- Atlantic hurricane season leaves devastation in its wake – Deadly storms Harvey, Irma, Maria, and Ophelia dominated the news in August, killing more than 150 people and causing more than $300 billion in damages in just the United States.As the atmosphere holds seven percent more moisture with each one degree Celsius temperature rise, individual tropical storms can now deposit more rainfall. 27 trillion gallons of rain fell over Texas and Louisiana from Hurricane Harvey alone, setting the record for the highest tropical cyclone rainfall in the continental US. Sea level rise of 10 to 12 inches in cities such as Miami dramatically increased the destruction caused by the storm surges associated with Hurricane Irma, which were as high as 10 feet. Warming waters driving hurricane development and strength ushered in Hurricane Maria – Puerto Rico’s strongest storm in 85 years – and Hurricane Ophelia, which set records for the farthest east a major hurricane has traveled in the Atlantic and the worst storm in history to make landfall in Ireland.
- Western United States’ forests set ablaze – Wildfires devastated Northern California this October, with more than 245,000 acres burned and 14,000 homes destroyed. Insured losses in the region amounted to more than $3 billion, but danger does not end when the fires are extinguished. The remaining ash and debris (including hazardous waste, electronic waste, and heavy metal contamination) can be spread by wind and rain, posing even further health concerns to those nearby. The increased temperatures and decreased water availability associated with climate change increases the risk of wildfires. Due to recent temperature and dryness extremes in California, even engine heat from parked cars has been cited as the source of major fires.The duration of the fire season has also begun to lengthen, as spring and summer temperatures rise and snowmelt begins earlier. California wildfires ignited once again in December outside of Los Angeles, creating even more destruction than those in the north. Covering an area of more than 425 square miles and displacing more than 100,000 people, the Thomas fire ranks as the second largest fire in the state’s history. While dryness and high temperatures triggering the fire’s outbreak are associated with La Niña’s current presence in the region, climate change serves to exacerbate both conditions and facilitate the dramatic losses experienced by California residents.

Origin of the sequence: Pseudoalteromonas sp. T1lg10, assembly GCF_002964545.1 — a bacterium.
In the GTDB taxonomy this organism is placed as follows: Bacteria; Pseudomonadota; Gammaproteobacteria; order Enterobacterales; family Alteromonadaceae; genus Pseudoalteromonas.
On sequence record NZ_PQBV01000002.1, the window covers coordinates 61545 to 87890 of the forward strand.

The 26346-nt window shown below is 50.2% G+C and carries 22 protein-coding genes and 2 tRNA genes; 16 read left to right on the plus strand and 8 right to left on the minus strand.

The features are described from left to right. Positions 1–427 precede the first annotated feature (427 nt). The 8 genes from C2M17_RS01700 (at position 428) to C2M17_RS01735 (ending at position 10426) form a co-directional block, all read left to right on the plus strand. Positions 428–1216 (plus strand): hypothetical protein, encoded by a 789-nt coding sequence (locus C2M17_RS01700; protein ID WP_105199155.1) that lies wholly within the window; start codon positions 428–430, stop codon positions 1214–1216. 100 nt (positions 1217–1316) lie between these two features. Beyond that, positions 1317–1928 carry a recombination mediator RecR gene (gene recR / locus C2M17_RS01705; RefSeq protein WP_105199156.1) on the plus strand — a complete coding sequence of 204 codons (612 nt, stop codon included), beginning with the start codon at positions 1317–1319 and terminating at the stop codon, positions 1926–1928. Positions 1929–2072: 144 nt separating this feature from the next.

The direct influence of climate change on many of these events suggests that more devastating catastrophes lie ahead. But the future is not written in stone.
Should we recognize the intensification of these extreme weather events, the power to decrease greenhouse gas emissions worldwide and prevent increasingly hostile weather remains in our hands.
By Casey Ivanovich